As in all baseball stats there are players who buck the overall trend, this is usually down to small sample size and is therefore in the realms probable. And when it comes to pinch hitting of those players is a Chicago Cub player who goes by the name Tommy La Stella. As of the end of game on 13th August against the Nationals La Stella has pinch hit for 170 of his 901 career MLB at bats, that is 18.9% of his at bats. That percentage is the 2nd highest for current players who have at least 800 MLB at bats, only behind Greg Garcia (20.8%, 169 from 812).

La Stella’s career slash line is .267/.348/.366 with a .317 wOBA and his pinch hit line is .286/.392/.355 with wOBA of .339. His wOBA improvement of 7% comes from a increased AVG, a much improved OBP and a slight drop in SLG.  This all makes him a good candidate to replace Carl Edwards Jr. to start the bottom of the 8th but lets look at the rest of the hitters on the Cubs bench.

The other 3 hitters on the bench were the afore mentioned David Bote, outfielder Ian Happ and backup catcher Victor Caratini.  The Cubs manager isn’t going to pinch hit his backup catch in case Willson Contreras picks up a knock in the remaining or extra innings. So that leads Bote, Happ and La Stella. Bote is a on fire Rookie and Happ is having a better season than La Stella, Happs OBP and SLG are better, but Maddon goes with La Stella. To me this is a marginal decision right now I could make a case for either player but I think he goes with La Stella as he has another infielder in Bote if someone picks up an injury.

La Stella goes up to the plate and hits a line drive on his third pitch into left field and gets himself a single. The game swung 10% to the Cubs based off that single, from 31% win chance to 41%. The Cubs had no. 9 Addison Russell up next before the top of their order was due up. But Russell had a pop out, Anthony Rizzo a flyout and Baez had what he thought was a single overturned on review and the inning was over with the Cubs chance of winning now at 24%.  The Nationals added 2 more in the top of the 9th leaving the Cubs requiring 4 to win the game and having a 4.4% chance of winning.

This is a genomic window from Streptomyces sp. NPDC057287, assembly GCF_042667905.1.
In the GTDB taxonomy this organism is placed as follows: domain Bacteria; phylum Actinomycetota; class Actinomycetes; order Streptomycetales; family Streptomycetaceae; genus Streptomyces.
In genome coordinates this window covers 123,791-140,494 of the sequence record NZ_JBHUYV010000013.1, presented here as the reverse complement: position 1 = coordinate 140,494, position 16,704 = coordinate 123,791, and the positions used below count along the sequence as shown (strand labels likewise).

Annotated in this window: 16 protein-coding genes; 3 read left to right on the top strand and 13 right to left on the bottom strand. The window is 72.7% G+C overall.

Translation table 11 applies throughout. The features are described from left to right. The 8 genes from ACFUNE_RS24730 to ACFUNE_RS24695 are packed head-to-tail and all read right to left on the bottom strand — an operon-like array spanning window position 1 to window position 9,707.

Now we have to talk a little about the Nationals to understand why Ryan Madson came out to close for them in the 9th. The Nationals have been without their main closer since the 7th July when Sean Doolittle picked up a toe injury from which he has yet to recover, he was at 22 saves from 23 chances with an ERA of 1.45 when he went on the DL. Luckily for the Nats they had traded for Kelvin Herrera before this happened and he was the natural replacement for Doolittle having picked up 14 saves from 16 chances with the Royals. Then unluckily for the Nats he hurt his shoulder on Aug 7th and went on the DL.

This left the Nationals without a designated closer and with a 3 run lead they went for Ryan Madson. Madison had an ERA of 4.43 going into that game which was a stark contrast to his 1.83 of 2017. They had Matt Grace, Shawn Kelley and Justin Miller on the bench all of which have a better ERA that Madson this season and none of whom played the previous night. But the 37 year old was given the responsibility to close the game out.

He started off well with a groundout but Jason Heyward got a single as Wilmer Difo struggled with a soft chopped bouncer. The next at bat he hit Albert Almora Jr. but gets a pop out to be one out away from the victory and the save. Up comes Contreras, who fights through an at bat until he is hit to load the bases.  So the bases are loaded of a chopped single and two hit by pitches, and up next should be the pitcher Justin Wilson.

Here is were Joe Maddon and his team make their money, he has Bote, Happ and Caratini to pinch hit.  They choose Bote and pinch run Happ for Contreras to give the tying run more speed. Bote faced 5 fastballs he fouled the first ball off, left an outside fastball, took a called strike, left a ball in the dirt and for the 5th he made contact and sent the ball at 110mph for a distance of 442ft and a walk-off grand slam.

These random set of circumstances lead to Bote getting his shirt ripped of his back on home plate.

Who knows what heights David Bote will reach in his career but he is going to have do something really special to top this for me.

Random Research FactManny Machado has 3880 PA across 883 games but has never pinch hit, this is the most PA by a player without a pinch hit since 2002.